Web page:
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Hillforts at War: From Maiden Castle to Taniwaha Pā

Published online by Cambridge University Press:  18 February 2014

Ian Armit
Affiliation:
Division of Archaeological, Geographical and Environmental Sciences, University of Bradford, Richmond Rd, Bradford, West Yorkshire BD7 1DP

Abstract

Following Wheeler's excavations at Maiden Castle, the multivallate hillforts of Wessex came to be seen as responses to a specific form of warfare based around the massed use of slings. As part of the wider post-processual ‘rethink’ of the British Iron Age during the late 1980s and 1990s, this traditional ‘military’ interpretation of hillforts was increasingly subject to criticism. Apparent weaknesses in hillfort design were identified and many of the most distinctive features of these sites (depth of enclosure, complexity of entrance arrangements, etc) were reinterpreted as symbols of social isolation. Yet this ‘pacification’ of hillforts is in many ways as unsatisfactory as the traditional vision. Both camps have tended to view warfare as a detached, functional, and disembedded activity which can be analysed in terms of essentially timeless concepts of military efficiency. Consideration of the use of analogous structures in the ethnographic record suggests that, far from being mutually exclusive, the military and symbolic dimensions are both essential to a more nuanced understanding of the wider social role of hillforts in Britain and beyond.

Résumé

Suite aux excavations effectuées par Wheeler à Maiden Castle, on en est venu à considérer les forteresses de sommet de colline à plusieurs remparts du Wessex comme des réactions à une forme particulière de guerre reposant sur l'usage en masse de frondes. Faisant partie de la ré-évaluation post-processuelle plus générale de l'âge du fer britannique au cours de la fin des années 80 et dans les années 90, cette interprétation traditionnelle, ‘militaire,’ des forteresses a été de plus en plus sujette à critique. On identifia d'évidentes faiblesses dans la conception des forteresses et un grand nombre des traits les plus caractéristiques de ces sites (profondeur de l'enclos, complexité des moyens d'accès, etc…) furent interprétés comme étant les symboles d'un isolement social. Pourtant, cette pacification des forteresses est, sous beaucoup d'aspects, aussi peu satisfaisante que la version traditionnelle. Les deux camps ont eu tendance à considérer la guerre comme une activité détachée, fonctionnelle et désincarnée qu'on peut analyser en termes de concepts, essentiellement intemporels, d'efficacité militaire. L'examen de l'usage de structures analogues dans les archives ethnographiques donne à penser que, loin de s'exclure mutuellement, les dimensions militaire et symbolique sont toutes deux essentielles à une compréhension plus nuancée du rôle social plus étendu des forteresses en Grande-Bretagne et au-delà.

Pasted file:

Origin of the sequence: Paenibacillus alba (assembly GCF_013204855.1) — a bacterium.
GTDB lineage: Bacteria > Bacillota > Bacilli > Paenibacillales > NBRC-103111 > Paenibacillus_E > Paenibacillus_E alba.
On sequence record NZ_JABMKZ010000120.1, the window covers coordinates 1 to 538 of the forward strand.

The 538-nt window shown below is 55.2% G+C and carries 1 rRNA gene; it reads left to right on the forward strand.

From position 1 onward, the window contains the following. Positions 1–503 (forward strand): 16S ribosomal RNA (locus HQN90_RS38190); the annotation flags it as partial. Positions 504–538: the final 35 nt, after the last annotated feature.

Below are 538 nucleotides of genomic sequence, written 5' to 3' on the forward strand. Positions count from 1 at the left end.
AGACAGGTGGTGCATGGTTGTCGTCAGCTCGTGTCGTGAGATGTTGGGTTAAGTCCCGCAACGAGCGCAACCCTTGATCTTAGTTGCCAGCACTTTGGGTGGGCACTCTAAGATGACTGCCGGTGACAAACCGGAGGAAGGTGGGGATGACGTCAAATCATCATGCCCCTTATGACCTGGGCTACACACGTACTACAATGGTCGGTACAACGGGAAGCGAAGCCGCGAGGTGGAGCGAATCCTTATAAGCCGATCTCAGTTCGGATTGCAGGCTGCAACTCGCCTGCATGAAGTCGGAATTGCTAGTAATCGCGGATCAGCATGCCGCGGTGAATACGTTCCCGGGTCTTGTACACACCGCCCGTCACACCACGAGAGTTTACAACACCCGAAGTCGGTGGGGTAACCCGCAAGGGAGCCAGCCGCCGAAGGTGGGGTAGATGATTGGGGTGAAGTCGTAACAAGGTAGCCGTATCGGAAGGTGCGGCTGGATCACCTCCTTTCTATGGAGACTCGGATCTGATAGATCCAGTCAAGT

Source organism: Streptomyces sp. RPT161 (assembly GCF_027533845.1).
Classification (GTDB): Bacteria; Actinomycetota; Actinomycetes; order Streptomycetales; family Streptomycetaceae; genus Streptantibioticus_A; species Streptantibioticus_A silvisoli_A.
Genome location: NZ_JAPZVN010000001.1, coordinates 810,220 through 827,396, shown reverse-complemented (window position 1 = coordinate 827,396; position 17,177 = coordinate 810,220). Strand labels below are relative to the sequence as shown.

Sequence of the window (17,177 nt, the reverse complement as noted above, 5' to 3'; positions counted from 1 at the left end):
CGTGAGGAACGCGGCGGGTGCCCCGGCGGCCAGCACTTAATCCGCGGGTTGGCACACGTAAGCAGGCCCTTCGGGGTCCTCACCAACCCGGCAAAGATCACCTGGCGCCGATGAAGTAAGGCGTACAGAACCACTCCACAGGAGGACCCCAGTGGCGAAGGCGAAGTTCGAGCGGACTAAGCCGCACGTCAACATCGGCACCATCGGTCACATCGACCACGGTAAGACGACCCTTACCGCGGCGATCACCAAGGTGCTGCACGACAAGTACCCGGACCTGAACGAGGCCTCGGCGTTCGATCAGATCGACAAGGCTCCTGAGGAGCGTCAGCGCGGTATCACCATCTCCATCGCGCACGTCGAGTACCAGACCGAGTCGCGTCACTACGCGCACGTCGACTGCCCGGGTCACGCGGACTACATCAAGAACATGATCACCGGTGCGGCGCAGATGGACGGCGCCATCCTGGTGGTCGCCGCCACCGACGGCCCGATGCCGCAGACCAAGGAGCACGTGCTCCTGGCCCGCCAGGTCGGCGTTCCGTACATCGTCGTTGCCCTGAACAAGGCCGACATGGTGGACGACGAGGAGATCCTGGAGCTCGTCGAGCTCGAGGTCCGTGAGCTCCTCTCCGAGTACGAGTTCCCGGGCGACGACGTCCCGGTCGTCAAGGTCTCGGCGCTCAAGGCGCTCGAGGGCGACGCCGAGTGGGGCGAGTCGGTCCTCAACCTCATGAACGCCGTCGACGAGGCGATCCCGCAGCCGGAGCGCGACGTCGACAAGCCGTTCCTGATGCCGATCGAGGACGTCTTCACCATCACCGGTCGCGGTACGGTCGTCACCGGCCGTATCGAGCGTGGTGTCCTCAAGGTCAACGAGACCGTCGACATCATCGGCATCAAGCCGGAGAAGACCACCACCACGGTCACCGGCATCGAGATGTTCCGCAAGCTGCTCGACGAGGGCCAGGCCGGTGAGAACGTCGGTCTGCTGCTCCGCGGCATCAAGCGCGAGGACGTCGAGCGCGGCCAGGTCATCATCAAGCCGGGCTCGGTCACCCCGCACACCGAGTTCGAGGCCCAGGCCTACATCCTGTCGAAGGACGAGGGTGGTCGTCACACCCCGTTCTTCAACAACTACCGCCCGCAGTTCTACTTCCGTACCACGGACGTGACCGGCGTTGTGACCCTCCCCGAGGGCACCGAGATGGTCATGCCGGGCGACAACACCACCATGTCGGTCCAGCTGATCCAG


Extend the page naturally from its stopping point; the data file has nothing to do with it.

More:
Résumen

Tras las excavaciones de Wheeler en Maiden Castle, los fuertes multivallados de Wessex fueron interpretados como la respuesta a un tipo específico de guerra en el que se utilizaban las hondas en gran cantidad. Durante los años 80 y 90, el replanteamiento post-procesual de la Edad del Hierro en Gran Bretaña cuestionó cada vez más la tradicional interpretación militar de los fuertes. Se detectaron aparentes puntos débiles en el diseño de los fuertes y muchas de las características más distintivas de estos sitos (profundidad del foso, complejidad de las entradas, etc.) se reinterpretaron como símbolos de aislamiento social. Sin embargo, en muchos sentidos esta “pacificación” de los fuertes no es tan satisfactoria como la visión tradicional. Ambas posturas tienden a ver la guerra como una actividad separada, funcional y desconexa, que puede analizarse en términos de eficiencia militar esencialmente inalterables. La consideración del uso de estructuras análogas en el registro etnográfico sugiere que, lejos de ser mutuamente exclusivas, las dimensiones militar y simbólica son esenciales para una comprensión más matizada del papel social más amplio que desempeñaron los fuertes en Gran Bretaña y más allá.

Zusammenfassung

Nach Wheelers Ausgrabungen in Maiden Castle wurden die vielförmigen Höhenfestungen in Wessex als Reflex auf eine besondere Art der Kriegsführung gesehen, die sich auf einen ausgeprägten Einsatz von Schleudern stützte. Diese traditionelle ‘militärische’ Deutung der Höhenfestungen wurde im Zuge der weit reichenden post-prozessualen ‘Neubetrachtung’ der Britischen Eisenzeit in den späten 80ger und 90ger Jahren zunehmend kritisiert. So wurden augenscheinliche Schwachstellen in ihrer Anlage identifiziert und viele der charakteristischsten Merkmale dieser Fundstellen (z.B. die Tiefe ihrer Gräben, die Komplexität der Eingangsanlagen usw.) eher als Symbole sozialer Trennung gedeutet. Diese ‘Befriedung’ der Höhenfestungen bleibt jedoch in vieler Hinsicht ebenso unzulänglich wie die traditionelle Sichtweise. So tendieren beide Sichtweisen dazu Krieg als einen rein funktionalen, losgelösten Vorgang zu sehen, der notwendigerweise im Sinne zeitloser Konzepte militärischer Effizienz analysiert werden kann. Durch das Heranziehen analoger Strukturen aus ethnographischen Quellen wird aber deutlich, dass sich die militärische und die symbolische Interpretation der Anlagen nicht gegenseitig ausschließen, sondern für ein nuanciertes Verständnis der weit reichenden sozialen Funktion der Höhenfestungen in und außerhalb Großbritanniens von großer Bedeutung sind.

Type
Research Article
Copyright
Copyright © The Prehistoric Society 2007

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